As a teacher and a trainer, I am often puzzling about how best to provide feedback to students and teachers. The most common way to give feedback is giving a grade, but this is not necessarily the most effective or meaningful. What are the alternatives? Of course, as teachers we are constantly giving some kinds of feedback to students. For example, a student says, “Teacher, what you do yesterday?” And the teacher is faced with a situation in which he can give feedback (about the mistake) or not. When and how teachers give feedback is based on one’s beliefs about learning. What will best help students learn?
However, I’m thinking about more structured, formal, approaches to feedback. There are many options, including checklists, portfolios, short notes, and verbal; also, it could be from peers, self, or the teacher. In the literature, this seems to be what is often referred to as “authentic” (or alternative) assessment. For me, it is basically giving and/or getting feedback in some form other than a grade.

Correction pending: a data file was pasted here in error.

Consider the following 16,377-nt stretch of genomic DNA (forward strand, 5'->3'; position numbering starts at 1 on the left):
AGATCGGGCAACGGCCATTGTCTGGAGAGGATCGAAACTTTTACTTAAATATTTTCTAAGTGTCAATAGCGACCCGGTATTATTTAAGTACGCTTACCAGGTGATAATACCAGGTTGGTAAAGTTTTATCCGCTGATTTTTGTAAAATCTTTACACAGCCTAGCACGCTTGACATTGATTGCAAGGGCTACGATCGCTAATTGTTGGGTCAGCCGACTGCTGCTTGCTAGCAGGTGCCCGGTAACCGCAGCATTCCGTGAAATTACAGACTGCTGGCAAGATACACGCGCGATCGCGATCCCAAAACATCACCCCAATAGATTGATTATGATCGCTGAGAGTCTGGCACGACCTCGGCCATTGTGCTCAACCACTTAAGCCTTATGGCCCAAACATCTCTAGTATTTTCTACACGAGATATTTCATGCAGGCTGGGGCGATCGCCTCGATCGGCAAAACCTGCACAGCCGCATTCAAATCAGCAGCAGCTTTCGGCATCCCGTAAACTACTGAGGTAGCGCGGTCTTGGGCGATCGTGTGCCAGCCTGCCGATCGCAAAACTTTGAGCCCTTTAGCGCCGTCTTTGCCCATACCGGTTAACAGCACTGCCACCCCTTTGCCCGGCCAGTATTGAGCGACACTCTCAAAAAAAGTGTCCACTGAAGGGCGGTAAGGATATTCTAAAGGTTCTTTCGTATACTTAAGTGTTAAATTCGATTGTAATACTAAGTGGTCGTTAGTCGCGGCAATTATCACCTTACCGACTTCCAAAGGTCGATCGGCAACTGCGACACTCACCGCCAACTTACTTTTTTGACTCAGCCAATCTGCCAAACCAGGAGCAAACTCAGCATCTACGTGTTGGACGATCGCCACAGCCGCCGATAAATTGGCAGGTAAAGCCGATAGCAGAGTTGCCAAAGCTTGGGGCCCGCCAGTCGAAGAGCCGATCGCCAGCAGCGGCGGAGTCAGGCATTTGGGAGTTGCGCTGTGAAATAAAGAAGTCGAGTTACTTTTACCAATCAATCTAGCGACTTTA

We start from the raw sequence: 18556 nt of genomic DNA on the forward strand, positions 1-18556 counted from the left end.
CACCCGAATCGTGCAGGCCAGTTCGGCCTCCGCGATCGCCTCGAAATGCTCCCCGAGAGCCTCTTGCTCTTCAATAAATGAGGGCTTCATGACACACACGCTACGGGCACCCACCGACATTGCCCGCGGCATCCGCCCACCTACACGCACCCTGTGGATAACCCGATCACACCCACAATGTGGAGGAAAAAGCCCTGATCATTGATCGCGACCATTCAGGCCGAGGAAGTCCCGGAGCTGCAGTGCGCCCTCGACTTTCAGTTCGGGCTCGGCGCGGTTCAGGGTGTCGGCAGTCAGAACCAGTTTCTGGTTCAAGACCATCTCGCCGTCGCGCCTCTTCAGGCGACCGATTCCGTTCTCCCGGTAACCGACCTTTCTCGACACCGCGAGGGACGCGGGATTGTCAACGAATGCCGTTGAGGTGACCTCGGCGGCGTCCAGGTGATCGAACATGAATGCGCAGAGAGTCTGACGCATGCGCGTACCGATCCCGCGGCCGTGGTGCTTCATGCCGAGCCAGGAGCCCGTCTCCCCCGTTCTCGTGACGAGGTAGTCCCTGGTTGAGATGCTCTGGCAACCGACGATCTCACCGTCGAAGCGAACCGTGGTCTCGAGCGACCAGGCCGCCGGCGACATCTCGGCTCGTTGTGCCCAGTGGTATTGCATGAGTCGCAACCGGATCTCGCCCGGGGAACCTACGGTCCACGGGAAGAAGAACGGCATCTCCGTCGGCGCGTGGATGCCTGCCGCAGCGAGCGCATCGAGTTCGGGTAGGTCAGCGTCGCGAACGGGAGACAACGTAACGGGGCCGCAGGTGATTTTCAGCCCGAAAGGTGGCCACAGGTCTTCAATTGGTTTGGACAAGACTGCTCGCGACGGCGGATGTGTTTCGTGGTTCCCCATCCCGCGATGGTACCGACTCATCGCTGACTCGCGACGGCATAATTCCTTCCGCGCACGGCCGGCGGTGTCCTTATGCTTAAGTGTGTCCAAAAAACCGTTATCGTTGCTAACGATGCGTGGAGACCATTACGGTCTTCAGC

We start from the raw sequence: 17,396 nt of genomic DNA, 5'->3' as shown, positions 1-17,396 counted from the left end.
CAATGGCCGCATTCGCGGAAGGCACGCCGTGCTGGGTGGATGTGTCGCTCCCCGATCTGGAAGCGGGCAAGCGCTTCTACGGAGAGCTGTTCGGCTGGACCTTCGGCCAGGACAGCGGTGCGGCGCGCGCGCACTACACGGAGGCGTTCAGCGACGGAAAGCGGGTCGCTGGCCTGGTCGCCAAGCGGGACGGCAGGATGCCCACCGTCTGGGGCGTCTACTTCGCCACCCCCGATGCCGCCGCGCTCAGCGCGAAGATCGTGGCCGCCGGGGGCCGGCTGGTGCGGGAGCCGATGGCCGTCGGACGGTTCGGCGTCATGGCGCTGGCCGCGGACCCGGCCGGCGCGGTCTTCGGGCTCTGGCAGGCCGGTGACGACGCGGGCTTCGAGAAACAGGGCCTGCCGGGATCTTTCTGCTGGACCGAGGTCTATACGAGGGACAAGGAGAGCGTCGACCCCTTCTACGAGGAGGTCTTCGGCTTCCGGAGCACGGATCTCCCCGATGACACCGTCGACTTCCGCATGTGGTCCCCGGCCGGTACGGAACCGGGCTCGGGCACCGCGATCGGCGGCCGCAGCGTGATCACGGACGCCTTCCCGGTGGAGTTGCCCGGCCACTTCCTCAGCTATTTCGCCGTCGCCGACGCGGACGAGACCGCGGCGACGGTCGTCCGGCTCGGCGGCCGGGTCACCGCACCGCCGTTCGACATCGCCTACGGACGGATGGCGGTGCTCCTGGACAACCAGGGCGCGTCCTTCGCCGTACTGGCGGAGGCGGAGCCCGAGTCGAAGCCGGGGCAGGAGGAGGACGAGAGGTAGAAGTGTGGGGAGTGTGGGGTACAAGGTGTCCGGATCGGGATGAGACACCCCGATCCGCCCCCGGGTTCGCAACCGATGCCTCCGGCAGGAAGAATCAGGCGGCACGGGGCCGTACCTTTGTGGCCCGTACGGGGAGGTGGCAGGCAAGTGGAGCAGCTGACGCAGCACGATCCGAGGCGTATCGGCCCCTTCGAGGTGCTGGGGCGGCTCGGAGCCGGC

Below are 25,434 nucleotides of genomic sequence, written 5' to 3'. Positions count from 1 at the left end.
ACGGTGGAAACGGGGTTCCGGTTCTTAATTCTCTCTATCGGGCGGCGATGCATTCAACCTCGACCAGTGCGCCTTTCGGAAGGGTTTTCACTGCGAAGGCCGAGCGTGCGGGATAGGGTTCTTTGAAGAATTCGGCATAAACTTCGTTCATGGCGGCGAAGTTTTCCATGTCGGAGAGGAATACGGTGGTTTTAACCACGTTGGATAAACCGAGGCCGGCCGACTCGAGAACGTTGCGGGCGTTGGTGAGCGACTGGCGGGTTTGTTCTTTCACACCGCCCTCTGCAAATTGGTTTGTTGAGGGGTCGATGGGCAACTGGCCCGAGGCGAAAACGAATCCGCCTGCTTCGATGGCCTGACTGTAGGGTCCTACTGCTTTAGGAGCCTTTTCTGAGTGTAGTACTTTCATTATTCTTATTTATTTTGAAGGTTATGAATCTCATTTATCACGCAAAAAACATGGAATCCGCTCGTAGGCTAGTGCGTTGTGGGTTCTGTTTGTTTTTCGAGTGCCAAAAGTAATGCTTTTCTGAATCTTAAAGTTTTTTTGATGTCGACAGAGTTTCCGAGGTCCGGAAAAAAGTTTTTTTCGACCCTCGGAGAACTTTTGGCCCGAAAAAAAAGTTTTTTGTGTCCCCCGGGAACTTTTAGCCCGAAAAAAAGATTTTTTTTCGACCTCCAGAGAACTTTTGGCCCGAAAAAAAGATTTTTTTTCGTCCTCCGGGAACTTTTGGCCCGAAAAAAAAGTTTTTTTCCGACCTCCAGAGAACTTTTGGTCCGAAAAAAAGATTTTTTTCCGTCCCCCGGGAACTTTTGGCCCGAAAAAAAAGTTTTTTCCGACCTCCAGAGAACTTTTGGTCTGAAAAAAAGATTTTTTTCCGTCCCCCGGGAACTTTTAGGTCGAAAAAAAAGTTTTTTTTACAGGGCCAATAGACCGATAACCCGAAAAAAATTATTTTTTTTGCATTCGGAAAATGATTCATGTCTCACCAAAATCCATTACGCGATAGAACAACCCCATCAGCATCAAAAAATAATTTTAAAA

One of the challenges with authentic assessment is that it is not traditional. Thus, many people (teachers and students) are not familiar with it. Often, as is our nature, we tend to fear and/or resist that which is not familiar. This is probably a practical evolutionary trait! In any case, I’d like to say that authentic assessment is valuable and ought not to be feared! I encourage teachers to experiment with it. So, finally, I’m wondering about how you may have experimented with it—what have you done (or experienced) with feedback to help students’ learning and participation, or what have you done that has hindered it?
1. Huerta-Macias, Ana. “Alternative Assessment: Responses to Commonly Asked Questions,” in Methodology in Language Teaching, 2002.
2. O’Malley, J. Michael and Lorraine Valdez Pierce. Authentic Assessment for English Language Learners, 1996.
3. Porter, Larry. “Giving and Receiving Feedback; It Will Never Be Easy, but It Can Be Better,” 1982.
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